(The company is currently involved in litigation with a former client, whom the company has sued for defamation following the death of the client’s dog, who had undergone grooming at the Narberth shop.)

They have since founded the nonprofit Saved Me Inc., an animal rescue shelter, and the Pet Mechanic, a two-site veterinary practice that provides medical care, gratis, to Saved Me’s animals to get them adoption-ready.

As of February, Doggie Style had overseen the adoption of 10,375 animals, a staggering number that would not be possible, said Nelson, without the passion of its animal-loving employees and volunteers like the Siegels.

Stephanie Chando, left, and her fiancé, Mariah Moore, attempted to take a photo with their dog, Cole, during a celebration of Doggie Style Pets' 10,000th pet adoption last August. As of last month, the number has climbed to 10,375, said Doggie Style co-owner Howard Nelson.
HEATHER KHALIFA / Staff Photographer
Stephanie Chando, left, and her fiancé, Mariah Moore, attempted to take a photo with their dog, Cole, during a celebration of Doggie Style Pets' 10,000th pet adoption last August. As of last month, the number has climbed to 10,375, said Doggie Style co-owner Howard Nelson.

“We could never do this alone,” he said.

The seeds of the Siegel family’s obsession were planted last summer when Alex, 13, a seventh grader at Welsh Valley Middle School, was preparing for his bar mitzvah. Part of the process involved taking on a themed service project, and he chose animal advocacy.

In the course of learning about abandoned and rescued dogs and volunteering at fund-raising events for the cause, he started walking the pups at Doggie Style, accompanied by his family. The volunteering continued long after Alex’s bar mitzvah in October. They even fostered one of the dogs over the winter holidays, when volunteers are scarce.

They loved everything about the experience:

The kind, animal-loving staffers who patiently indulged endless questions from their sons (especially Max) regarding all things canine.

The customers, some of whom adopted the dogs the Siegels had come to love — and then stayed in touch so the family could keep the connection.

The chance to care, as a family, for vulnerable beings so clearly in need.

Max Siegel plays with a rescue dog outside of the Doggie Style Pets store in Narberth, Pa., on Saturday, Feb. 22, 2020. Doggie Style is a chain of pet stores that also works with an animal rescue organization to get dogs fostered and/or adopted. The Siegels stop by Doggie Style two or three times a week to walk whichever rescue dogs are there at the time.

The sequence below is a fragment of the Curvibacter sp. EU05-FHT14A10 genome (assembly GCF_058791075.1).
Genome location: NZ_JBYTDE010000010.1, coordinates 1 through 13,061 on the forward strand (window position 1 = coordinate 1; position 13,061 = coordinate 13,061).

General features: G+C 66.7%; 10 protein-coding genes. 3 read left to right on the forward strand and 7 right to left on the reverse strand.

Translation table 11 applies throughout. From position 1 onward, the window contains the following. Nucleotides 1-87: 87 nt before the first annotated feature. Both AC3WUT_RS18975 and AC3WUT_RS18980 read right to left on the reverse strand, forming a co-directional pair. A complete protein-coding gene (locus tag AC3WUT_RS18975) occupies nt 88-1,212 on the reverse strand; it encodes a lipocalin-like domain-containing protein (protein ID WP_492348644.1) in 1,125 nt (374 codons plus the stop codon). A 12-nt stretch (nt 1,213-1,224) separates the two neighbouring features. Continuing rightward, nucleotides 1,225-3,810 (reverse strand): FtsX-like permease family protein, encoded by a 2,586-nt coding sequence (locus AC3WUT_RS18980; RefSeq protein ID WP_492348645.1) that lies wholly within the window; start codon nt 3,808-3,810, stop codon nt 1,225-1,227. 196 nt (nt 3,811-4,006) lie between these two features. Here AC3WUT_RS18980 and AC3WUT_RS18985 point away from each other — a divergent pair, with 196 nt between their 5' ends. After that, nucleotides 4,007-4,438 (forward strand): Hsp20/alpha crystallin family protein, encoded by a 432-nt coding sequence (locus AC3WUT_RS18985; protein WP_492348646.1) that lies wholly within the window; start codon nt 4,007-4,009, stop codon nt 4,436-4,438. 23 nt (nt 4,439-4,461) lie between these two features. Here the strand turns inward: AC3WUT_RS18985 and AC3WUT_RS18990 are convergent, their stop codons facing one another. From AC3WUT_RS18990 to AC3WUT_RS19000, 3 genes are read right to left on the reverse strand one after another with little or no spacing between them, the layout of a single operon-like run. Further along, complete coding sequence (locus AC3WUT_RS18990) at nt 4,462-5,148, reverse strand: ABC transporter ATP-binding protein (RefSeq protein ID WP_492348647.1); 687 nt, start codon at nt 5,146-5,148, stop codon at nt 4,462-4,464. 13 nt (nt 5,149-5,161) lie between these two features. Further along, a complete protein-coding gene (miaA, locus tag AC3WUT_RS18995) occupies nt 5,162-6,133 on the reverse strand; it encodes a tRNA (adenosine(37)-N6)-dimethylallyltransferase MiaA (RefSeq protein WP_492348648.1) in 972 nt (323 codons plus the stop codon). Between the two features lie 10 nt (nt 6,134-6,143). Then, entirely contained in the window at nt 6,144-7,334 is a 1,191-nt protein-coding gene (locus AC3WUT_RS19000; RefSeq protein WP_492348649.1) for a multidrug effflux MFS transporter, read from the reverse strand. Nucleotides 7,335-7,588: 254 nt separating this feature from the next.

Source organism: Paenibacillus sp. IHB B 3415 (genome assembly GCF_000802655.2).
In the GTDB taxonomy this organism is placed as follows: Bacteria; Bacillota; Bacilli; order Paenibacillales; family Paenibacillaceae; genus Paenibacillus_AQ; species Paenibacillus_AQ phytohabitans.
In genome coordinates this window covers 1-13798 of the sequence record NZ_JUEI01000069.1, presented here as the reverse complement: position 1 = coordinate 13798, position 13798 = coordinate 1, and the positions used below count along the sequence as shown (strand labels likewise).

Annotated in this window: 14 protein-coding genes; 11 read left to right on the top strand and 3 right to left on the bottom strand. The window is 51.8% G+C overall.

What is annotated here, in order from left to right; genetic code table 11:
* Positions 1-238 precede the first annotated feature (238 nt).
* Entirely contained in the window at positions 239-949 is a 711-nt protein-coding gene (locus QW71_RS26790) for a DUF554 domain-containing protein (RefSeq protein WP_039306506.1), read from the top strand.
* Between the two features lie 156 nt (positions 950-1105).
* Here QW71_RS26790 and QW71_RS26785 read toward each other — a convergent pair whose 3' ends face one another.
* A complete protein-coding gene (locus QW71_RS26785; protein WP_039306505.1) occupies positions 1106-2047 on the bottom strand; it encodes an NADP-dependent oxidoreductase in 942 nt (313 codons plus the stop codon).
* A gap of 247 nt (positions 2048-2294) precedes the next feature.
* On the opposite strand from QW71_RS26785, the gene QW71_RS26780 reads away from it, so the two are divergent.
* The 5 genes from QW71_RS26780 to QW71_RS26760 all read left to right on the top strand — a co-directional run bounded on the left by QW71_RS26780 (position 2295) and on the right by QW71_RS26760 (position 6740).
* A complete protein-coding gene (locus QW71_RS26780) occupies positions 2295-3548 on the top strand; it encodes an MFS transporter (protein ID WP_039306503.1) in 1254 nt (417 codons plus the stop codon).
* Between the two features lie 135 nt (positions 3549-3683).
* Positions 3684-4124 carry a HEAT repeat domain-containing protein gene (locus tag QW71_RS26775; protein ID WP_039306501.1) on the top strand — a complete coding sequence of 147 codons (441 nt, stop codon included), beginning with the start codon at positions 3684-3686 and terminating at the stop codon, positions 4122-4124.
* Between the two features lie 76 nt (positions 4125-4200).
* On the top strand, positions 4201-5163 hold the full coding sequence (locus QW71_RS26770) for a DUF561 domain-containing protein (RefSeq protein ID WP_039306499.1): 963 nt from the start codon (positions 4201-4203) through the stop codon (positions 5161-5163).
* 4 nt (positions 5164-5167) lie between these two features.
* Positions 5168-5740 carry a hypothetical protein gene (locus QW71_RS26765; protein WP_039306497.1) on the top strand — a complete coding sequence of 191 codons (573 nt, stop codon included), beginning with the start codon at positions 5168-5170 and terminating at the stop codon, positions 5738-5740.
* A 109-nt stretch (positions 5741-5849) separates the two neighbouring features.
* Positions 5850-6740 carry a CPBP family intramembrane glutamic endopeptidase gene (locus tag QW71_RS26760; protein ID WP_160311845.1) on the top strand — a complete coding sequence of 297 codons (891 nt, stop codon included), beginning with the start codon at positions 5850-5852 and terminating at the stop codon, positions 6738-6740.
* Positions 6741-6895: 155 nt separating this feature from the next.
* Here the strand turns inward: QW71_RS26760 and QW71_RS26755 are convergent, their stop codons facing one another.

HEATHER KHALIFA / Staff Photographer
Max Siegel plays with a rescue dog outside of the Doggie Style Pets store in Narberth, Pa., on Saturday, Feb. 22, 2020. Doggie Style is a chain of pet stores that also works with an animal rescue organization to get dogs fostered and/or adopted. The Siegels stop by Doggie Style two or three times a week to walk whichever rescue dogs are there at the time.

The experience has especially impacted Max, a fifth grader at Belmont Hills Elementary School, who now follows “every animal advocacy group he can find” on social media, according to his dad. He envisions a future career in the field.

“I know all the breeds now,” he said proudly on a recent Saturday weekend, before the quarantine went into effect, as he, Alex, and their parents leashed up one of the Narberth dogs for a morning walk.

But the biggest convert to the animal cause may well be Jennifer.

For years, her sons had hankered for a dog, but her family is busy. She and Barry work full time, their home life is filled with after-school activities and homework, and their weekends are crammed. Adding a dog into the mix didn’t make sense to her and Barry — neither of whom grew up with animals. They hoped that volunteering at Doggie Style would sate their boys’ desire for puppy love.

But then the Siegels walked Jax, a chocolate-brown Labrador puppy, and Jennifer felt a lock on her heart like she’d never felt with any other animal. Her family adopted Jax soon after.

“I can’t describe this feeling,” said Jennifer, whose sons are over the moon with joy to have a dog of their own. “I guess you have to find the right dog. Because Jax was just meant for us.”